I started meticulously folding and laying clothes into my suitcase, while at the same time playing some French music (preparation of course), and stressing out over my future. I was very good at multitasking.
At nine a.m. the following day I was packed and standing at the greyhound station. "Have fun, okay? And take lots of pictures!" Mom waved me off, staying as I walked in to the bus depot building. "Don't do drugs!" she called after me.
"I'm eighteen!" I replied.
The bus ride would be two, maybe three hours through the mountains and BC countryside, a couple tedious days through the prairies, and several stop overs in between. I hoped to dear God that it wasn't too packed, so I wouldn't be stuck beside someone. It would be a hard enough to get comfortable, and difficult enough to fall asleep sitting up, without having someone squished beside me.
Two nervous bathroom breaks and a bag of Sun chips later, and I was sitting next to my suitcase, backpack, and no one else. There was an outlet right beside me, and the AC was blowing at a constant 13 degrees (so far this was better than most of our family car trips).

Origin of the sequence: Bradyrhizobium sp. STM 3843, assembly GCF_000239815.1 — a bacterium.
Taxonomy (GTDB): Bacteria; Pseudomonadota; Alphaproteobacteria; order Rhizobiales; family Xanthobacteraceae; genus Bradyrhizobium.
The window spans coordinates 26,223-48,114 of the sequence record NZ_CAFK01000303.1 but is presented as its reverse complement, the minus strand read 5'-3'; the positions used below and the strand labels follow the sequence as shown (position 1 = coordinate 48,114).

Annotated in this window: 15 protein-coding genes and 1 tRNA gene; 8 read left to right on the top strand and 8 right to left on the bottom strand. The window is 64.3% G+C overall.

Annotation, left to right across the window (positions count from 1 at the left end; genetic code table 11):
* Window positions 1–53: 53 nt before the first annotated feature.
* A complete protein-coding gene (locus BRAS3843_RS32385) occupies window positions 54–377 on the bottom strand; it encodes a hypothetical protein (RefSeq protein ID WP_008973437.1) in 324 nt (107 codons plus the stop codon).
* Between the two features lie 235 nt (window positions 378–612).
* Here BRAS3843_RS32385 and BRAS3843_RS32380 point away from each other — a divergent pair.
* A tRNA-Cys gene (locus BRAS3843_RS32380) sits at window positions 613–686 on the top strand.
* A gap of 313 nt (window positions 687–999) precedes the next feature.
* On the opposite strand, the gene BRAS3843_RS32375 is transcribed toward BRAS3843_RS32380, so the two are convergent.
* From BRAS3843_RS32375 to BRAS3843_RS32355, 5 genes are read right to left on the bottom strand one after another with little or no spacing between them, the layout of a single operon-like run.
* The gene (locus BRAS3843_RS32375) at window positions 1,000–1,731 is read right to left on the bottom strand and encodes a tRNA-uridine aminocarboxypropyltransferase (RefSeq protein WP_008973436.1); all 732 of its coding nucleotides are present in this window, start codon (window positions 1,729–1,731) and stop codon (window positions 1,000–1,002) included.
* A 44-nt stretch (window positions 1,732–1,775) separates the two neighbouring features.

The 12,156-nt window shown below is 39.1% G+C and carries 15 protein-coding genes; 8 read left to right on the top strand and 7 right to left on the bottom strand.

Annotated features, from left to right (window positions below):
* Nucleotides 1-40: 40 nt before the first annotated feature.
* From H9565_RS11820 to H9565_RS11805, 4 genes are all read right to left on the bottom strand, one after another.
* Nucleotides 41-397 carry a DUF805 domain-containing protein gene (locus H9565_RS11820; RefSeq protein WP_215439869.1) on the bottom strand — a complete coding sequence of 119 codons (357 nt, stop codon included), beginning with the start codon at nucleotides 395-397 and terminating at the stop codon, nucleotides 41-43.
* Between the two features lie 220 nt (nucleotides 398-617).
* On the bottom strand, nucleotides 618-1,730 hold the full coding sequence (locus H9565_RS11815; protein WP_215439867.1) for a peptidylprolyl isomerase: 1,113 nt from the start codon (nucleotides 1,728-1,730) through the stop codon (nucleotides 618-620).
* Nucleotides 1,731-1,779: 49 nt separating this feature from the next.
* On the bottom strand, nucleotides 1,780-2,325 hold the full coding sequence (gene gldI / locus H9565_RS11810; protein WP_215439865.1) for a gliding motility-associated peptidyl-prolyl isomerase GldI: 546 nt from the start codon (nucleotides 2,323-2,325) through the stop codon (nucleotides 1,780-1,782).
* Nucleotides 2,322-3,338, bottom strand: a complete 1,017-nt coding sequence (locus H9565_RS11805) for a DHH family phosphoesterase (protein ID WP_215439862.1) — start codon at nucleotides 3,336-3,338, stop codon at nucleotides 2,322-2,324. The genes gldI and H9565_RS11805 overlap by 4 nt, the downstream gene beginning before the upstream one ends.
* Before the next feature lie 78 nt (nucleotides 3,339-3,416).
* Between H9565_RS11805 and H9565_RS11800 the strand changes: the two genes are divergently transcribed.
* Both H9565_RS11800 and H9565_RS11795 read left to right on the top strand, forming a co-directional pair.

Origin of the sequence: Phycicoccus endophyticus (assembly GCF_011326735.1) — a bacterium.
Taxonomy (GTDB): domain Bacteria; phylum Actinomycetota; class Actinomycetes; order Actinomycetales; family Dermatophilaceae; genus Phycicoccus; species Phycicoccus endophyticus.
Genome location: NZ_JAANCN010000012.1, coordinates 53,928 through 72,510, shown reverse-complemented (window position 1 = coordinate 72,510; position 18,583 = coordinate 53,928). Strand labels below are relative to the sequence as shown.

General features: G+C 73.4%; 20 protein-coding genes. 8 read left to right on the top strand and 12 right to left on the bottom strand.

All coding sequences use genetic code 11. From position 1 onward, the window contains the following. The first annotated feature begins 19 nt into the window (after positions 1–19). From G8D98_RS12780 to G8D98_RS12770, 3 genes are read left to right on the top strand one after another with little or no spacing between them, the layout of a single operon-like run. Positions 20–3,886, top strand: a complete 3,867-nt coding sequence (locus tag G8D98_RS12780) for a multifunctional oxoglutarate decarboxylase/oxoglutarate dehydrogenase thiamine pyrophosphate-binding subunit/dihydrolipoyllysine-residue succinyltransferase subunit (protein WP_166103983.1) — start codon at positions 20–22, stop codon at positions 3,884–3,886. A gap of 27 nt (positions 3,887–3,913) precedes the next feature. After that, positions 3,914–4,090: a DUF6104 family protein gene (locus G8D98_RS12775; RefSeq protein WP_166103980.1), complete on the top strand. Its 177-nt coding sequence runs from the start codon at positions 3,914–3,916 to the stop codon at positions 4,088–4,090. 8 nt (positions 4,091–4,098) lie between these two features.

While I waited for the hours to tick by, I reread To Kill a Mokingbird, the UBC info pamphlet, checked and rechecked my picture folders, watched episodes of Attack On Titan, and regarded the fairly monotonous scenery with slight interest. And slept, I managed to sleep a lot.
Mostly I thought about my future, with both excitement and anxiety. With the knowledge of many hard years ahead, I tried to focus on the outcome: hopoefully being a psychologist. In no small part my excitement was due to the independence and the large distance between my family and me. I'd found a relatively cheap apartment a little ways from the university, the view wasn't great but the rent was cheaper than any on-campus dorm. Hopefully, using the money I saved from rent, I would be able to eat more than just Ramen noodles.
Yeah, from here on out everything would be coming up Amelia. I could feel it. And this summer was just the start.